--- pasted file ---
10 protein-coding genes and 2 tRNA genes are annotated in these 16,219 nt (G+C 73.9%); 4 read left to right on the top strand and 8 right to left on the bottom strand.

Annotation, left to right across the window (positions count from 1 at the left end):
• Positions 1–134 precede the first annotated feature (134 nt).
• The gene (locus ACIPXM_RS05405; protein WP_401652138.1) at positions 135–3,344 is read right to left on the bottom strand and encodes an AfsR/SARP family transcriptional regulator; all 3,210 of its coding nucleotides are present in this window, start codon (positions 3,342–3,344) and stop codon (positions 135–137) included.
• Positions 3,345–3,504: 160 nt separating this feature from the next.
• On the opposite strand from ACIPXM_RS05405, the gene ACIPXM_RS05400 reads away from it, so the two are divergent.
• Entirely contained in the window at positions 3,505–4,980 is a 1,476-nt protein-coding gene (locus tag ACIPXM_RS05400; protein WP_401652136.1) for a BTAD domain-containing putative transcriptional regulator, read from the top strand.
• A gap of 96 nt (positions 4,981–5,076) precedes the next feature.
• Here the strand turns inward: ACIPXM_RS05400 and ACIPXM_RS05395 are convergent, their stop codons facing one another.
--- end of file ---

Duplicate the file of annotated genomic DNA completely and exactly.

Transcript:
10 protein-coding genes and 2 tRNA genes are annotated in these 16,219 nt (G+C 73.9%); 4 read left to right on the top strand and 8 right to left on the bottom strand.

Annotation, left to right across the window (positions count from 1 at the left end):
• Positions 1–134 precede the first annotated feature (134 nt).
• The gene (locus ACIPXM_RS05405; protein WP_401652138.1) at positions 135–3,344 is read right to left on the bottom strand and encodes an AfsR/SARP family transcriptional regulator; all 3,210 of its coding nucleotides are present in this window, start codon (positions 3,342–3,344) and stop codon (positions 135–137) included.
• Positions 3,345–3,504: 160 nt separating this feature from the next.
• On the opposite strand from ACIPXM_RS05405, the gene ACIPXM_RS05400 reads away from it, so the two are divergent.
• Entirely contained in the window at positions 3,505–4,980 is a 1,476-nt protein-coding gene (locus tag ACIPXM_RS05400; protein WP_401652136.1) for a BTAD domain-containing putative transcriptional regulator, read from the top strand.
• A gap of 96 nt (positions 4,981–5,076) precedes the next feature.
• Here the strand turns inward: ACIPXM_RS05400 and ACIPXM_RS05395 are convergent, their stop codons facing one another.